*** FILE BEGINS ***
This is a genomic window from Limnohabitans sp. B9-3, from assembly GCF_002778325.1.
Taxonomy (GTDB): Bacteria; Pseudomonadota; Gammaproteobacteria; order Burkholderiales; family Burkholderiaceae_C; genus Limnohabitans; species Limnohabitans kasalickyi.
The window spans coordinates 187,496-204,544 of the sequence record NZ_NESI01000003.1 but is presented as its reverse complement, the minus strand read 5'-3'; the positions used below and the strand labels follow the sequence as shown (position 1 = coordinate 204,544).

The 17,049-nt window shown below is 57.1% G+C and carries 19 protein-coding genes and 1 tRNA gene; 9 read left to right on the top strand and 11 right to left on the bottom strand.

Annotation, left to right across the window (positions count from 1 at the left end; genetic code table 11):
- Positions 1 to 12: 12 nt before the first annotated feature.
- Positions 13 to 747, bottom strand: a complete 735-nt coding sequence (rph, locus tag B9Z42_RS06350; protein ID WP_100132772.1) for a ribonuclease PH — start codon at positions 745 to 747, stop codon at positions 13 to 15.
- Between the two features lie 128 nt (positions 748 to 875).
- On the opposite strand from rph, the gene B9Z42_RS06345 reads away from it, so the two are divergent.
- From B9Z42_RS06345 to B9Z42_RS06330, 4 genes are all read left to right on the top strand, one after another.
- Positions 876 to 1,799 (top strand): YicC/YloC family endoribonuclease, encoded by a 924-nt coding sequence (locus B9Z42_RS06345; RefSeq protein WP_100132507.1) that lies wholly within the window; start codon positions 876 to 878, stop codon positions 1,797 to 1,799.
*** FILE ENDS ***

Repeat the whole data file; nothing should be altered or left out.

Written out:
This is a genomic window from Limnohabitans sp. B9-3, from assembly GCF_002778325.1.
Taxonomy (GTDB): Bacteria; Pseudomonadota; Gammaproteobacteria; order Burkholderiales; family Burkholderiaceae_C; genus Limnohabitans; species Limnohabitans kasalickyi.
The window spans coordinates 187,496-204,544 of the sequence record NZ_NESI01000003.1 but is presented as its reverse complement, the minus strand read 5'-3'; the positions used below and the strand labels follow the sequence as shown (position 1 = coordinate 204,544).

The 17,049-nt window shown below is 57.1% G+C and carries 19 protein-coding genes and 1 tRNA gene; 9 read left to right on the top strand and 11 right to left on the bottom strand.

Annotation, left to right across the window (positions count from 1 at the left end; genetic code table 11):
- Positions 1 to 12: 12 nt before the first annotated feature.
- Positions 13 to 747, bottom strand: a complete 735-nt coding sequence (rph, locus tag B9Z42_RS06350; protein ID WP_100132772.1) for a ribonuclease PH — start codon at positions 745 to 747, stop codon at positions 13 to 15.
- Between the two features lie 128 nt (positions 748 to 875).
- On the opposite strand from rph, the gene B9Z42_RS06345 reads away from it, so the two are divergent.
- From B9Z42_RS06345 to B9Z42_RS06330, 4 genes are all read left to right on the top strand, one after another.
- Positions 876 to 1,799 (top strand): YicC/YloC family endoribonuclease, encoded by a 924-nt coding sequence (locus B9Z42_RS06345; RefSeq protein WP_100132507.1) that lies wholly within the window; start codon positions 876 to 878, stop codon positions 1,797 to 1,799.